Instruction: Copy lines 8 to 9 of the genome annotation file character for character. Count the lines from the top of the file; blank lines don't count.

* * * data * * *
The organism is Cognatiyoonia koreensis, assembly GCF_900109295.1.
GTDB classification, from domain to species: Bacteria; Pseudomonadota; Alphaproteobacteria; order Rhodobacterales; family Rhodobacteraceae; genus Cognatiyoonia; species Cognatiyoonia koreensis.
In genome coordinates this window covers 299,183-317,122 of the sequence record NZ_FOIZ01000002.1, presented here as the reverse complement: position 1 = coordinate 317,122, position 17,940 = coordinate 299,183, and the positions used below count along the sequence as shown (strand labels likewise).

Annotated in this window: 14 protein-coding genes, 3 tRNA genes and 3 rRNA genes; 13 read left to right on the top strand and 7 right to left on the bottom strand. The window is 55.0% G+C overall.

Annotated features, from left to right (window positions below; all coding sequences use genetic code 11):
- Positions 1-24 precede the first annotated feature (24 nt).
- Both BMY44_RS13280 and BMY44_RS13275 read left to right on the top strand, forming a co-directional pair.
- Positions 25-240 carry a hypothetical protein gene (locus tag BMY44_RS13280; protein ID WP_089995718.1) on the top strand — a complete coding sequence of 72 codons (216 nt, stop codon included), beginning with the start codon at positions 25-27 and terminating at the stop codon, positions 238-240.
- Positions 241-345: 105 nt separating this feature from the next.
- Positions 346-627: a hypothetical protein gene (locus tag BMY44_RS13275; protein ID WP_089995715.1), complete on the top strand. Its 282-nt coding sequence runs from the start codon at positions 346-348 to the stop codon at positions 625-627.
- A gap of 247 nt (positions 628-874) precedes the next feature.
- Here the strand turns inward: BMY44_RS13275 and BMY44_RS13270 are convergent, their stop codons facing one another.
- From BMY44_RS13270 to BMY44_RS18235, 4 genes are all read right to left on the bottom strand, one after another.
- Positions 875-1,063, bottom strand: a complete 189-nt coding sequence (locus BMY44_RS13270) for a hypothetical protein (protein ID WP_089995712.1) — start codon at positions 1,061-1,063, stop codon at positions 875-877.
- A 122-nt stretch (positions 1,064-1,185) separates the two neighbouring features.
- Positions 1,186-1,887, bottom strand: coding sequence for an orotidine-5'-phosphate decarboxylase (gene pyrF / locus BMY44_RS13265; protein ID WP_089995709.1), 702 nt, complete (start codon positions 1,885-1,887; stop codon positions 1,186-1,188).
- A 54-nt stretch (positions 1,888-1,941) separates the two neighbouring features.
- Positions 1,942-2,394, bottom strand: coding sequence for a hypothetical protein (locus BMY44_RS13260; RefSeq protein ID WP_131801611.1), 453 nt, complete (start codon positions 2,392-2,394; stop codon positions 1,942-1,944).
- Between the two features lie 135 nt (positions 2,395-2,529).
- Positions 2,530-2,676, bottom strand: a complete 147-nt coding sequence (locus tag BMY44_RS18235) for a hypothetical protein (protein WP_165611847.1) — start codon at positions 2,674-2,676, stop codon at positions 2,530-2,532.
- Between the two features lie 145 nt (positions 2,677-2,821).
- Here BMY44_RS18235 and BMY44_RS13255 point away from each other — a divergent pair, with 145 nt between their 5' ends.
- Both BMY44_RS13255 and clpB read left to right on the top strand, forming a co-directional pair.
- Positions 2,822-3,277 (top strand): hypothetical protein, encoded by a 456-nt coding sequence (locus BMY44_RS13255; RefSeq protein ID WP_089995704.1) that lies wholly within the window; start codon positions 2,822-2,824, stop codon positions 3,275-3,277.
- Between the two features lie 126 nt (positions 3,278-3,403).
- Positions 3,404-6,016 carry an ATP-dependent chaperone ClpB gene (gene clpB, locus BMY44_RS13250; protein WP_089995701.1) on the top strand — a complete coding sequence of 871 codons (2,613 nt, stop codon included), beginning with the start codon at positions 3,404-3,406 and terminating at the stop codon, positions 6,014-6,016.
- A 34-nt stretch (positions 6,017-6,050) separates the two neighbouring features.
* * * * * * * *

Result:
- Positions 25-240 carry a hypothetical protein gene (locus tag BMY44_RS13280; protein ID WP_089995718.1) on the top strand — a complete coding sequence of 72 codons (216 nt, stop codon included), beginning with the start codon at positions 25-27 and terminating at the stop codon, positions 238-240.
- Positions 241-345: 105 nt separating this feature from the next.